Working at the intersection of health tech and payment model reform is a bit like building a house – everything takes longer than expected and costs more than budgeted. If we look back on the journey towards interoperability, it has been punctuated by hype, delays, and debate. The same can be said for the drive towards value-based care. Those original pioneer ACOs feel like a lifetime ago. Didn’t we all think we would get to the end of this road a lot faster?
Adoption of FHIR (Fast Healthcare Interoperability Resource) as the API standard for healthcare data exchange follows this same pattern. For those of us who have been involved since early days, it feels like the adoption cycle has been counted in dog years. But wow, is it spreading like wildFHIR now!
There’s no more doubt that FHIR is THE API standard in healthcare. Now it’s a question of what our industry and entrepreneurs will do with it. The energy, creativity, and conviction flowing into this sector was palpable at FHIR Dev Days. Here are my key takeaways…
FHIR: Far Harder in Real Life
(clever, right? Credit to David Hay)
Implementing FHIR is much harder in real life than in a sandbox for an innovation project.
This was the topic of my talk at DevDays: the experience of rolling out a SMART on FHIR app across four commercial EHRs. There’s tension in the balance when our vision of what’s possible meets up with the current implementations of FHIR supported by commercial EHRs. For instance, clinicians would often ask about the ability to write back risk scores and analytics into their EHR from SMART on FHIR apps, while most commercial EHRs severely limit write capabilities. I’m also often asked for the ability to push alerts directly to the EHR inbox, or to write orders directly to the order queue. Clinicians are looking for ways to do the right thing for patients faster, with fewer clicks.
At Rimidi, we’re committed to giving clinicians the data, insights and decision support they want in their workflow. It just takes a lot of creativity and persistence to make it a reality today.
Quality Measures and Clinical Decision Support Go Hand-in-Hand
Quality measures and clinical decision support (CDS) are two sides of the same coin — not two separate initiatives. While population health platforms and initiatives are a great start to improving quality, they fall short when it comes to connecting metrics and gaps in care analysis to clinical action. In other words, they present a problem, without providing an actionable solution. CDS tools take the next step to drive the actions necessary to impact individual patient outcomes, and, therefore, population metrics.
At DevDays, MITRE and NCQA jointly presented on the impact of FHIR on quality measurement. This quote from the presentation struck me, as it’s what we’ve been building towards at Rimidi for the past couple of years: “Quality measures that are based on practice guidelines, and you can act on those guidelines at the point of care — that’s the future of quality measures.” This may sound obvious, but it’s far from reality in today’s clinical and quality reporting workflows.
Currently, quality teams generate reports that are shared with clinicians at some interval – weekly, monthly, quarterly. Clinicians may have access to the population health platform themselves but often don’t have the time to spend navigating the data and dashboards themselves. The hope is that these reports will generate some clinical action either by a dedicated care team or by the clinician at the point of care. There’s a lot of friction in making that happen and that’s where we find friction in quality initiatives. What NCQA, Mitre, and Rimidi are building towards is a future state where this is all one system, one data model, and there’s alignment behind one set of objectives.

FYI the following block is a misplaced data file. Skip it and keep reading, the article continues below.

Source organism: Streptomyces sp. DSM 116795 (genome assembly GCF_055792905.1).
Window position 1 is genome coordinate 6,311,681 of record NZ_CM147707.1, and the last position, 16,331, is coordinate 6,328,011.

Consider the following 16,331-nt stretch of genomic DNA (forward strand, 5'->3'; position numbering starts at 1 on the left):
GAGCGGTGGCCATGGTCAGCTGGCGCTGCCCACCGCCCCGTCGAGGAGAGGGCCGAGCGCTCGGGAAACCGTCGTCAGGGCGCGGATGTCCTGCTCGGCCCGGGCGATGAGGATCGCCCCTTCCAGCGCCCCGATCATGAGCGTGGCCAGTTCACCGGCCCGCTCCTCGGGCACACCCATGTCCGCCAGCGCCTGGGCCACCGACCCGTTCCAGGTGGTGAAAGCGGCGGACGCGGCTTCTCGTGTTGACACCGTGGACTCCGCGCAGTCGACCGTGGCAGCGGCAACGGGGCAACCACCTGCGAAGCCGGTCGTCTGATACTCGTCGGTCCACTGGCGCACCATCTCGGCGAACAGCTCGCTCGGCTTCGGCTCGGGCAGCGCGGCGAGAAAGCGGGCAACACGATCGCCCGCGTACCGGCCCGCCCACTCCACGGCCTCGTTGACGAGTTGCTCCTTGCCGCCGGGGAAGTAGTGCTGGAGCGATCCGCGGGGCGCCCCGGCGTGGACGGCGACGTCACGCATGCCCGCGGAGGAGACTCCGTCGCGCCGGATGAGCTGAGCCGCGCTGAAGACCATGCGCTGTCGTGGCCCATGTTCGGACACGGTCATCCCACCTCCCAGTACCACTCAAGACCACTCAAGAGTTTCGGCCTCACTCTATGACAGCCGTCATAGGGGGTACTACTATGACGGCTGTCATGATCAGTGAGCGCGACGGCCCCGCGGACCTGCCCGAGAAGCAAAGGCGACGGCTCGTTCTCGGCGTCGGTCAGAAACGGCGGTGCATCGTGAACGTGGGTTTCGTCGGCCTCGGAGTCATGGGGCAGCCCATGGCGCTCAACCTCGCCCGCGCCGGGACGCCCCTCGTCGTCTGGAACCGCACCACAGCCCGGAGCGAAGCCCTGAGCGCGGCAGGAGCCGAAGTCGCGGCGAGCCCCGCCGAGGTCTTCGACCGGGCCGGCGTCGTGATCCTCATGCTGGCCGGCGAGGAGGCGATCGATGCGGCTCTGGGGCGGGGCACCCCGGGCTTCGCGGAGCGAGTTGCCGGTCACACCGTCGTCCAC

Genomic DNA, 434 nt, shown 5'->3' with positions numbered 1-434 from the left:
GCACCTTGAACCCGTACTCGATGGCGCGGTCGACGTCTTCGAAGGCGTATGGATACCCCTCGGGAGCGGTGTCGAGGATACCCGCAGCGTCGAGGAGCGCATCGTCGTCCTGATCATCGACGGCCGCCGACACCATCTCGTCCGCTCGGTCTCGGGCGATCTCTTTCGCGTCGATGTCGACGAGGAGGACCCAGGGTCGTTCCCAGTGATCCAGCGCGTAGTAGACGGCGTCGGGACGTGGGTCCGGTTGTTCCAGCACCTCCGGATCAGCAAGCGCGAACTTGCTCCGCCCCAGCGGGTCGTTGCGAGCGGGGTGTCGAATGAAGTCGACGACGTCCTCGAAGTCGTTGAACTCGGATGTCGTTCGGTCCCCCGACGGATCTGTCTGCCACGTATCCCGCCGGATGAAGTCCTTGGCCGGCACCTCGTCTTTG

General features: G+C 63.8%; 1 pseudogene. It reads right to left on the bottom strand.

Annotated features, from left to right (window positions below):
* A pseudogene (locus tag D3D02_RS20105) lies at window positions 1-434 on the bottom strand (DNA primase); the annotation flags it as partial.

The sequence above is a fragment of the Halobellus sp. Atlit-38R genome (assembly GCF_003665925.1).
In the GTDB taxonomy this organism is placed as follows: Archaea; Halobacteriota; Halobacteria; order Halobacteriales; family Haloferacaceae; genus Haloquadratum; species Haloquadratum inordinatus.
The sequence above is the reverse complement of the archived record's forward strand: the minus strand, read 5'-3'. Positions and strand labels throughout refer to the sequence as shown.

Merging quality metrics with in-workflow decision support will remove the burden of quality reporting as a separate activity from clinical decision making.
Implementing Point-of-Care Clinical Decision Support
One of our core goals at Rimidi has been to bridge this gap from understanding population outcomes, to point-of-care decision making. We have implemented clinical decision support cards that are based off of the latest evidence, clinical guidelines, and client protocols, yet unique to each patient based on their data. For example, a patient with poorly controlled diabetes as well as diagnosed atherosclerotic cardiovascular disease might benefit from an SGLT-2 or GLP-1, whereas a different patient with poor diabetes control but no heart disease may be more appropriate for basal insulin therapy.
Right now, the cards pop up when a clinician launches the Rimidi app and clicks into a specific patient. In the future, as FHIR implementations mature across EHR vendors, the cards will surface automatically in the patient’s record. Embedding these clinical decision support cards within the existing workflow will speed the adoption of effective, evidence-based therapeutics, as well as offer insight into prescribing behavior (e.g. is the therapeutic cost prohibitive? Is it contraindicated?)
Best case? Clinical decision support cards will immediately improve patient outcomes. Alternatively? They’ll uncover reasons why there such a disconnect in the U.S. between the amount we spend on care, and the outcomes we achieve and allow us to focus on addressing those factors.
If this is a topic you’re interested in, I’d love to talk further. Please feel free to connect with me on LinkedIn, or email me at Lucie@rimidi.com.